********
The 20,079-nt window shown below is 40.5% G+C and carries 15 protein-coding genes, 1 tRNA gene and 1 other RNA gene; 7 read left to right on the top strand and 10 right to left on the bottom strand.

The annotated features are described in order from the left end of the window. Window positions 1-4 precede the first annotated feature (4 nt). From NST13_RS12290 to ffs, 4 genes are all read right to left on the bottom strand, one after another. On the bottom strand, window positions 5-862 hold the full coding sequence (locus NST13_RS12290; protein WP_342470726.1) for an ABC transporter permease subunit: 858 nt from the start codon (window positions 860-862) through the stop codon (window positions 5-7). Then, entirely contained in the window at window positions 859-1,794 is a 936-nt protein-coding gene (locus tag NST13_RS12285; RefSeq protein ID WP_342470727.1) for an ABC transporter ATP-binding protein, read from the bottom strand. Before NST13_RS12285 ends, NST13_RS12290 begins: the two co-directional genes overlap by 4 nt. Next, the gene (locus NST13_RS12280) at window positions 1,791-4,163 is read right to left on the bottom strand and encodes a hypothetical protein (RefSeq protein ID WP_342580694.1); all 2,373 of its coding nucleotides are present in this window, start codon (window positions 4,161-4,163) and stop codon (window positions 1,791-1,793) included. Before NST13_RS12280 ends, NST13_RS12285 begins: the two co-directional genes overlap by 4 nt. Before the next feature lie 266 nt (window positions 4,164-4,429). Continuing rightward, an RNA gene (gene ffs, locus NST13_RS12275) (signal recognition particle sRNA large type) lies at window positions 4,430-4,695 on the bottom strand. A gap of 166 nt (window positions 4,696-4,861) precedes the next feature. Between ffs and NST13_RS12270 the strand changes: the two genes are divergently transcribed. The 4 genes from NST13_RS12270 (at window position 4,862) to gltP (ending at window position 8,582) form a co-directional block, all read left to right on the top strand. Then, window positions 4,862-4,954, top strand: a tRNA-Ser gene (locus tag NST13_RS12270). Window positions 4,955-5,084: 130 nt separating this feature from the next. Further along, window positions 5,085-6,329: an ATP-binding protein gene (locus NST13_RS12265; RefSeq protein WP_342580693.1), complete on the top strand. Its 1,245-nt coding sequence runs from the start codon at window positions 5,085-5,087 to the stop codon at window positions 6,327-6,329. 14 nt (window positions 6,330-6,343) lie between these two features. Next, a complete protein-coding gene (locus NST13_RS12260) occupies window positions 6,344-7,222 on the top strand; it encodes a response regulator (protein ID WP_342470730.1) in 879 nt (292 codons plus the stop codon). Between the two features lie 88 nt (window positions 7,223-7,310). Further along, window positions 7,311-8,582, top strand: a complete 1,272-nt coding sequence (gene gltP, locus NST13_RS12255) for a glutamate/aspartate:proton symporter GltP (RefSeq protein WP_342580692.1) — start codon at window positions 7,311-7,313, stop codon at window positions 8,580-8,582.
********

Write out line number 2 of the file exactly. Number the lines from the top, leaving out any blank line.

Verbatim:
The annotated features are described in order from the left end of the window. Window positions 1-4 precede the first annotated feature (4 nt). From NST13_RS12290 to ffs, 4 genes are all read right to left on the bottom strand, one after another. On the bottom strand, window positions 5-862 hold the full coding sequence (locus NST13_RS12290; protein WP_342470726.1) for an ABC transporter permease subunit: 858 nt from the start codon (window positions 860-862) through the stop codon (window positions 5-7). Then, entirely contained in the window at window positions 859-1,794 is a 936-nt protein-coding gene (locus tag NST13_RS12285; RefSeq protein ID WP_342470727.1) for an ABC transporter ATP-binding protein, read from the bottom strand. Before NST13_RS12285 ends, NST13_RS12290 begins: the two co-directional genes overlap by 4 nt. Next, the gene (locus NST13_RS12280) at window positions 1,791-4,163 is read right to left on the bottom strand and encodes a hypothetical protein (RefSeq protein ID WP_342580694.1); all 2,373 of its coding nucleotides are present in this window, start codon (window positions 4,161-4,163) and stop codon (window positions 1,791-1,793) included. Before NST13_RS12280 ends, NST13_RS12285 begins: the two co-directional genes overlap by 4 nt. Before the next feature lie 266 nt (window positions 4,164-4,429). Continuing rightward, an RNA gene (gene ffs, locus NST13_RS12275) (signal recognition particle sRNA large type) lies at window positions 4,430-4,695 on the bottom strand. A gap of 166 nt (window positions 4,696-4,861) precedes the next feature. Between ffs and NST13_RS12270 the strand changes: the two genes are divergently transcribed. The 4 genes from NST13_RS12270 (at window position 4,862) to gltP (ending at window position 8,582) form a co-directional block, all read left to right on the top strand. Then, window positions 4,862-4,954, top strand: a tRNA-Ser gene (locus tag NST13_RS12270). Window positions 4,955-5,084: 130 nt separating this feature from the next. Further along, window positions 5,085-6,329: an ATP-binding protein gene (locus NST13_RS12265; RefSeq protein WP_342580693.1), complete on the top strand. Its 1,245-nt coding sequence runs from the start codon at window positions 5,085-5,087 to the stop codon at window positions 6,327-6,329. 14 nt (window positions 6,330-6,343) lie between these two features. Next, a complete protein-coding gene (locus NST13_RS12260) occupies window positions 6,344-7,222 on the top strand; it encodes a response regulator (protein ID WP_342470730.1) in 879 nt (292 codons plus the stop codon). Between the two features lie 88 nt (window positions 7,223-7,310). Further along, window positions 7,311-8,582, top strand: a complete 1,272-nt coding sequence (gene gltP, locus NST13_RS12255) for a glutamate/aspartate:proton symporter GltP (RefSeq protein WP_342580692.1) — start codon at window positions 7,311-7,313, stop codon at window positions 8,580-8,582.